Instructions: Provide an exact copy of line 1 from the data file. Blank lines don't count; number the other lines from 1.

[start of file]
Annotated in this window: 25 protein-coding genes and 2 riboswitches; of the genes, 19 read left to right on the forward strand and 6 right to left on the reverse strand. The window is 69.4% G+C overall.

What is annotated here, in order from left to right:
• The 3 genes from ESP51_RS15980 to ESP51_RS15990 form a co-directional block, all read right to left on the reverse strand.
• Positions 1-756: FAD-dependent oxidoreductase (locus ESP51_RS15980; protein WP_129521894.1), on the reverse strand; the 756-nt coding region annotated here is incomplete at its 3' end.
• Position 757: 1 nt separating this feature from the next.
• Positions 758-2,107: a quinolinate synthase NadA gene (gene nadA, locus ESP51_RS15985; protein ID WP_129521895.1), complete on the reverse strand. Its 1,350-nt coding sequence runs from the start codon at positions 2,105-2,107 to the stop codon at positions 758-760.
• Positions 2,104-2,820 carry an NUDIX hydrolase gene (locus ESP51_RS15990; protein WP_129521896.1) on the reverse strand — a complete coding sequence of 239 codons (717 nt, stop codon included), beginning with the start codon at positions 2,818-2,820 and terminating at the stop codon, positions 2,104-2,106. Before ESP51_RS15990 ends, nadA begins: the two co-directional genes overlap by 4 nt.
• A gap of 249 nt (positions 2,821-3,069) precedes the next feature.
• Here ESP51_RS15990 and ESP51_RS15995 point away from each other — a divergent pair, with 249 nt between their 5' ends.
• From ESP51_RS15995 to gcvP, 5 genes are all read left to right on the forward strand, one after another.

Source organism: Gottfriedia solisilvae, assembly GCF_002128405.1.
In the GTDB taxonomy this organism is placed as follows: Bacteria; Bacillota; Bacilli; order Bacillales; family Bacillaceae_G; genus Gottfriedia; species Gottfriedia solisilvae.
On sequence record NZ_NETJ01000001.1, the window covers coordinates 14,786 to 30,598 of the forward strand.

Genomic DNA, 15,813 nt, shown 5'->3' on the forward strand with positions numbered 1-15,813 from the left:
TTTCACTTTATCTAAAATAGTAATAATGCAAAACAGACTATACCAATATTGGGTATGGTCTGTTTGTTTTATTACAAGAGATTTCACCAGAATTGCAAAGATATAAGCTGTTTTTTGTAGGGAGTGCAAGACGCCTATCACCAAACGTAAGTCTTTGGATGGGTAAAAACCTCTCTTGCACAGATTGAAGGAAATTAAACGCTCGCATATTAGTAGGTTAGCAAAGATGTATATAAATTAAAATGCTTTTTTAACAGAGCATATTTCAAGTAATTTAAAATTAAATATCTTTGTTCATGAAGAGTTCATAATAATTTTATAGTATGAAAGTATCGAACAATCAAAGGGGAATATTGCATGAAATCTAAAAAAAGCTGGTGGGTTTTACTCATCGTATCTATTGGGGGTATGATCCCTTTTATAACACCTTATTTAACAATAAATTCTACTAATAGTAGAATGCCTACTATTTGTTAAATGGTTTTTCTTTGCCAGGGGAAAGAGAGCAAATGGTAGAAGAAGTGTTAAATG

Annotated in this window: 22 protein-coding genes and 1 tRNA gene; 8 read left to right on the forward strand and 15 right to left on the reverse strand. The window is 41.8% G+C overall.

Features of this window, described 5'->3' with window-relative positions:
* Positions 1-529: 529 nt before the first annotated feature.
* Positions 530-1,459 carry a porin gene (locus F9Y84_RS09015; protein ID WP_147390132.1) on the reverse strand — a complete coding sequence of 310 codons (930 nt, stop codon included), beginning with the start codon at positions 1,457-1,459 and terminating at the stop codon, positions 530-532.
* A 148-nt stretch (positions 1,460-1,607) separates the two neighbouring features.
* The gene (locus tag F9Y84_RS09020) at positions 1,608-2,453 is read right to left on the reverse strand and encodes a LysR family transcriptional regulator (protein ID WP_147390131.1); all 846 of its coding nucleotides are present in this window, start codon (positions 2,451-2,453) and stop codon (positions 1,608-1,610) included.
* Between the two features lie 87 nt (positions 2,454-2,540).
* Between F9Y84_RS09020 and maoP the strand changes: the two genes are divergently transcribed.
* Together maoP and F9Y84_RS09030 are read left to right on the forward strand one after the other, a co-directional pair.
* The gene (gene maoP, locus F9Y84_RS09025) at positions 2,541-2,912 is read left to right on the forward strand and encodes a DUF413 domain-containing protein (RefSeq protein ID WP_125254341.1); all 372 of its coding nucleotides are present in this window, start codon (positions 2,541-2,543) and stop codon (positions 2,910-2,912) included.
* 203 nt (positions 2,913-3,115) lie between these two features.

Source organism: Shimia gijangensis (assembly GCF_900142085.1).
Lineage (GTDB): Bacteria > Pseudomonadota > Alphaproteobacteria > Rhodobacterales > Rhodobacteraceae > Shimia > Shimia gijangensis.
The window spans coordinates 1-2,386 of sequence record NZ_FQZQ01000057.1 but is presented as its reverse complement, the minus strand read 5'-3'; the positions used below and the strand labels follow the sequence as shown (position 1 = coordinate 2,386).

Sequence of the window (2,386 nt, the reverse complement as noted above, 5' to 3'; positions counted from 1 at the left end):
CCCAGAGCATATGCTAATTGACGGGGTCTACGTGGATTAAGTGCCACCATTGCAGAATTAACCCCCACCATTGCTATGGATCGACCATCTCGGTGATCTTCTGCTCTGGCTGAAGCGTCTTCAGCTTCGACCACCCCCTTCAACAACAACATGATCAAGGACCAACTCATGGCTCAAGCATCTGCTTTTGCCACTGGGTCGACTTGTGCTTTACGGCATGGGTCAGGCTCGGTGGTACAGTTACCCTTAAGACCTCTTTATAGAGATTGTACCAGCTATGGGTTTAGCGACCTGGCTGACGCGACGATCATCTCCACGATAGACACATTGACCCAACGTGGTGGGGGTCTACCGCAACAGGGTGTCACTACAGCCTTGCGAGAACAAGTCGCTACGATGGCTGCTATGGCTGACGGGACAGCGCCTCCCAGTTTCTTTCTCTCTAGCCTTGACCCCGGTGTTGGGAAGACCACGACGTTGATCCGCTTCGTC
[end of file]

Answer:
Annotated in this window: 25 protein-coding genes and 2 riboswitches; of the genes, 19 read left to right on the forward strand and 6 right to left on the reverse strand. The window is 69.4% G+C overall.